“A list of all the grant organizations James finds that are looking to give out these sort of grants, complete with contact info for who to approach (if he can include it) and a guide on how to make your pitch.”
    Doesn’t the value of that research lie in it being released publicly? Sending off $50 for a list of “make the government pay you for making games!” sounds an awful lot like a shady internet operation.

    More generally, it seems to be about funding him to go off and recommend talking to “the right people” to those in power. It would be great to have a little detail on how he selects these right people, beyond those who are his buddies and, like, totally said some smart things about games that one time.

    The other use for funds appears to be a game jam. But aren’t they usually run on a virtually zero budget? For instance the Pulse Pounding Heart Stopping Dating Sim Jam was run entirely on Tumblr and Twitter, which I believe cost the organisers and participants a total of nothing. The infrastructure around Ludum Dare has grown into needing some funding, but I think it’s safe to say that’s an unusually large jam. Game jams that exist in physical spaces do of course need more significant funding, but they also by nature exclude anyone not living in a relatively tiny area of the world.

    Forgive my pustulant cynicism. I’m working on something that would be considered a game for good (it’s not public yet), but don’t really see stuff in this fundraiser that would help me. But I’m not in the US, so maybe I’m just the wrong audience. Although from a superficial look over the backers, the audience seems to be young middle class white men who want their hobby to not be looked down upon quite so much. Do excuse me, another pustule just popped up.

    • Runs With Foxes says:

      Portnow seems like a total snake oil salesman. Look into his history a bit and you’ll spot his utter lack of qualifications for anything. I wouldn’t risk a cent on him.

      • hench says:

        Indeed. It’s always a laugh whenever they mention his industry “experience” in the show when all he has worked on has been a cancelled CoD title and some iPhone games.

      • Luigi_The_Better_Brother says:

        I took you advise and did a little research.

        i found a guy whose had a wide range of experience from games that have been both successful to flops and is a lauded game design educator, and a highly regarded games advocate. but no im sure your hate and libel are completely justified =D

        • Homu Homu says:

          What the hell is a “game design educator” or a “games advocate?”

          • jrodman says:

            Come on now. Just because you haven’t seen these sequences of words used before doesn’t mean you can’t figure them out.

  12. Fred S. says:

    Reaching out to politicians? Only if you have money in your hand. Don’t expect anything to come of that otherwise, and then only if there’s power to be grabbed, it won’t be power that *YOU* can grab. Of course the development world is antagonistic to the political world. They’re all about power in the real world, and games are about an escape from the real world. Even the most progressive take on social issues is just another oversimplified abstract mechanic in a gaming context. The player is rewarded for manipulating that mechanic, not for solving real world problems.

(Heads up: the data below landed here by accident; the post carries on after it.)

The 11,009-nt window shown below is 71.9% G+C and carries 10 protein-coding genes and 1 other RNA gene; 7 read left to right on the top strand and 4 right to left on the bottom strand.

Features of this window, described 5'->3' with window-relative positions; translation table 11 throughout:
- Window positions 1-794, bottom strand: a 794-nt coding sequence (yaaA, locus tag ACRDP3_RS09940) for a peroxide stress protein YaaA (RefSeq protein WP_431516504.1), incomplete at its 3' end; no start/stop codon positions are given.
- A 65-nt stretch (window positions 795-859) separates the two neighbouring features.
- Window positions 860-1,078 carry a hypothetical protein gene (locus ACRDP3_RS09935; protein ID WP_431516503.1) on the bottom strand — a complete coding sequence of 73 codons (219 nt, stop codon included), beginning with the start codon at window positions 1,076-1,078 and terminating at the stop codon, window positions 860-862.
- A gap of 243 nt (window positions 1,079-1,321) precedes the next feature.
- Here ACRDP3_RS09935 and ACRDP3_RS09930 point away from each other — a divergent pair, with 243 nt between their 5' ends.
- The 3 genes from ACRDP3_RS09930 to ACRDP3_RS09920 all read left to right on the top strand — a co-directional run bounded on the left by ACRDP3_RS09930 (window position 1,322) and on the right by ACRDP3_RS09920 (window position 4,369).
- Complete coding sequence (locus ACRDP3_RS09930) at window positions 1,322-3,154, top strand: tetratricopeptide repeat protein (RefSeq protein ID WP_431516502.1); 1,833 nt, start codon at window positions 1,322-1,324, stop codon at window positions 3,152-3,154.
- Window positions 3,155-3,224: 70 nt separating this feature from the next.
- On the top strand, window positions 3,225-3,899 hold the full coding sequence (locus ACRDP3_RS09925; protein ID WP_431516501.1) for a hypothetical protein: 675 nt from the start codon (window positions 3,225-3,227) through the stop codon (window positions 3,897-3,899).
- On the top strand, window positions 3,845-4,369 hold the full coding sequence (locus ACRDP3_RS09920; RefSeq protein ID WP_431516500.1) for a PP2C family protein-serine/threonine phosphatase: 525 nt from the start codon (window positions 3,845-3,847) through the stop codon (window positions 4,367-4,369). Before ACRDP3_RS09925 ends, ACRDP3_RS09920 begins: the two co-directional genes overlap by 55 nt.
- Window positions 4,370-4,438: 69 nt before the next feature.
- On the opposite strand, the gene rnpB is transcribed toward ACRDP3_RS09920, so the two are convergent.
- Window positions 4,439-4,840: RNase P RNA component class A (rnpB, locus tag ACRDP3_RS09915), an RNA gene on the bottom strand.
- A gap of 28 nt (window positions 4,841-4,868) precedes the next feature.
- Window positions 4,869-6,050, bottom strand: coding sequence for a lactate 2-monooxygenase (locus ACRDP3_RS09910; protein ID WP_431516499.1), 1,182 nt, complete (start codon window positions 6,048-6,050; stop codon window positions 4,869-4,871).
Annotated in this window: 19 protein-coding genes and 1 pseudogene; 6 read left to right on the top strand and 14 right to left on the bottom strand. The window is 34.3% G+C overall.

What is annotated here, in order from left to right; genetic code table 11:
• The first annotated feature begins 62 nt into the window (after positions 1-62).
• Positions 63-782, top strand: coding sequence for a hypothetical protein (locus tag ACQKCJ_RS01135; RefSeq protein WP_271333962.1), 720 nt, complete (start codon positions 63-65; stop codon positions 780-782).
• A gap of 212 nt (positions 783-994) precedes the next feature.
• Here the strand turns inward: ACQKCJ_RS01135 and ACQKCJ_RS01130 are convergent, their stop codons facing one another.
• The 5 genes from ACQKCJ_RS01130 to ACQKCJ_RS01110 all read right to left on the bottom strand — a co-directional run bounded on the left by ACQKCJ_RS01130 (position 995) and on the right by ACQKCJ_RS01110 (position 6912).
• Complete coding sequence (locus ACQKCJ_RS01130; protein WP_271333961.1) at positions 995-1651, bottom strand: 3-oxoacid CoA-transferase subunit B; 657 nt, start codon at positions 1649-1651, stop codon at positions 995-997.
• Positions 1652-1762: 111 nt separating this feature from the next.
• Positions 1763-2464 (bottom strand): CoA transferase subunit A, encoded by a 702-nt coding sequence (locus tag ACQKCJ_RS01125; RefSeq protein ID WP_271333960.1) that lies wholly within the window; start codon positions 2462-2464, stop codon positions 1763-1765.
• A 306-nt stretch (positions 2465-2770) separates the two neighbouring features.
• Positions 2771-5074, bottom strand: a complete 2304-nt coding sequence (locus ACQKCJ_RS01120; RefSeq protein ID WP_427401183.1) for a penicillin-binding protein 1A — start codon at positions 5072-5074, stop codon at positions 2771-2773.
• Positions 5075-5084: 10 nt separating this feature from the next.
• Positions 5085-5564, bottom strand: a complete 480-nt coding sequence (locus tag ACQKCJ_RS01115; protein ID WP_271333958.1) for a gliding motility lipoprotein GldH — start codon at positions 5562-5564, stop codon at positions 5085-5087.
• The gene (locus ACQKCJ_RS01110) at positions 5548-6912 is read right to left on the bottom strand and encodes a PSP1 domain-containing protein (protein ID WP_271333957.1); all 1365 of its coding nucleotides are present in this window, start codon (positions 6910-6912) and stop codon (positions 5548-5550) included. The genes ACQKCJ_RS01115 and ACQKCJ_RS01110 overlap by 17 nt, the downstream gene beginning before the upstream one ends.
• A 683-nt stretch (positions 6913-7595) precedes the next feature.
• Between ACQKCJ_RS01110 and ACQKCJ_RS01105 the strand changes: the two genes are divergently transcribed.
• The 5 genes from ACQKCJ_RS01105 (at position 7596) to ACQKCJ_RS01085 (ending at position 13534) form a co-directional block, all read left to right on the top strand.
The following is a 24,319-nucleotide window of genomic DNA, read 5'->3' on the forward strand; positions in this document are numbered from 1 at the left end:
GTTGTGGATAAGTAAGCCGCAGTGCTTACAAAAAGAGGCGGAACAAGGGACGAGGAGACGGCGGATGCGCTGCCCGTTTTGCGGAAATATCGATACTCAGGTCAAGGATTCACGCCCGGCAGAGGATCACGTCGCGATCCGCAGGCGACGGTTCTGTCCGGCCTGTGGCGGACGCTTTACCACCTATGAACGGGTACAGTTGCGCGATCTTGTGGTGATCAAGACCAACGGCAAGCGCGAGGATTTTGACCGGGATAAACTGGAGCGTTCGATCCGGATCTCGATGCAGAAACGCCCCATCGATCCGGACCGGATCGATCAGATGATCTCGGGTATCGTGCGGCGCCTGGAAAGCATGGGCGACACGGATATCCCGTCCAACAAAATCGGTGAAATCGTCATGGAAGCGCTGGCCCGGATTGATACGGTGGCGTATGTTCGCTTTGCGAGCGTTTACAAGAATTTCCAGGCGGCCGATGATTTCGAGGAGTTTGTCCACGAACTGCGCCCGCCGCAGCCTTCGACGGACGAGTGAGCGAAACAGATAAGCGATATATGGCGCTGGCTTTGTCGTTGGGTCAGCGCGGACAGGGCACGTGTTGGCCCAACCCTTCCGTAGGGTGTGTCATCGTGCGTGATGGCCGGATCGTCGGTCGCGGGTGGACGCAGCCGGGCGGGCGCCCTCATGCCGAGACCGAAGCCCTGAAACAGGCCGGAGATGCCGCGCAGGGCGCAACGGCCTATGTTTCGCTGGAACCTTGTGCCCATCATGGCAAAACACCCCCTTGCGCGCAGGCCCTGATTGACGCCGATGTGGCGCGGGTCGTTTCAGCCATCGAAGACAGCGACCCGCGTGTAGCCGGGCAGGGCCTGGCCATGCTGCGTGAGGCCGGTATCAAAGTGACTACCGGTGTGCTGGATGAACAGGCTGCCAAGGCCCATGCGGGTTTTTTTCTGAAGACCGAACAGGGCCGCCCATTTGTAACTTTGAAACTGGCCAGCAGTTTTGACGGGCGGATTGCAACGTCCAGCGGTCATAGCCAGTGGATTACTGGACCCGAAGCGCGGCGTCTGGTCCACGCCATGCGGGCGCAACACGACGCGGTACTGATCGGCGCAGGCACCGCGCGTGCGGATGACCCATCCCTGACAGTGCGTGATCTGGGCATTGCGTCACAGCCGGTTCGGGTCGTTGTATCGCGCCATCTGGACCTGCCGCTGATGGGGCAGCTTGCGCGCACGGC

• Hmm-Hmm. says:

      At the very least, this.. initiative might end up clearing away some of the ignorance present within politics. Besides, better to try and fail than never to try at all, I say.

  13. Wulfram says:

    What does “anti-gaming” legislation mean exactly?

    I also feel the message is kind of confused. Is this really about gaming as a whole, or just about the more “worthy” ones? The stronger and more concrete stuff seems to be about the latter, but feels like it’s being fogged by other stuff.

    And I wonder if people who might be supportive of the games that it’s promoting might find what seems like a dismissive attitude towards criticism of violent games off-putting.

  14. Liudeius says:

    What?
    What happened to that excess money they had from donations after their artist needed arm surgery?
    They pretty much said they had the exact same goal for that money, but I’ve not heard anything about it for a year or more.

    • Luigi_The_Better_Brother says:

      two very different projects. that money is for more of an indie help fund. but last i heard they had a few games vetted and given the thumbs up for development. but im guessing it isnt any of your money or oyu would have been keeping up with it yourself =D

      • Liudeius says:

        Last I heard was a year ago, and I heard the same “some games have been looked at,” so I’m guessing there hasn’t been an update since.

        However how are these different? One is for good games, the other is for good games with a positive societal impact. That’s not much of a difference, they could easily intersect.

  15. rustybroomhandle says:

    If they want change, they can start by abandoning Penny Arcade.

  16. Unrepentant says:

    I personally can’t stand Extra Credits. It all seems to be a lot of talking about problems we are all aware of, then either telling us what “we as gamers” should do like some sort of self proclaimed prophet as to the direction games should go, or the ever helpful (and far too frequent) “I don’t really know how to tackle this problem”. Add in the fact that Mr. Portnow himself has very little experience actually working in the industry, the nails-on-chalkboard voice of the narrator, the appeals to emotion weaved into their arguments, their frequent misunderstanding of areas of gaming not directly related to James’ area of expertise (academic analysis), and the ever present image macros and I am completely put off. It’s all well and good to be idealistic and tell people that there is a road map to better gaming, but the actual logistics of the journey are far more important than the rudimentary first draft.

  17. SuicideKing says:

    Haha, the first computer game i ever played was some Sesame Street game on my neighbour’s PC, back in ’95.

  18. 0positivo says:

    It’s kind of a shame, really, that RPS hasn’t talked about the Games for Change festival that’s been going on these past days. Would have sparked some interesting discussions

  19. Mihkel says:

    lol “battle”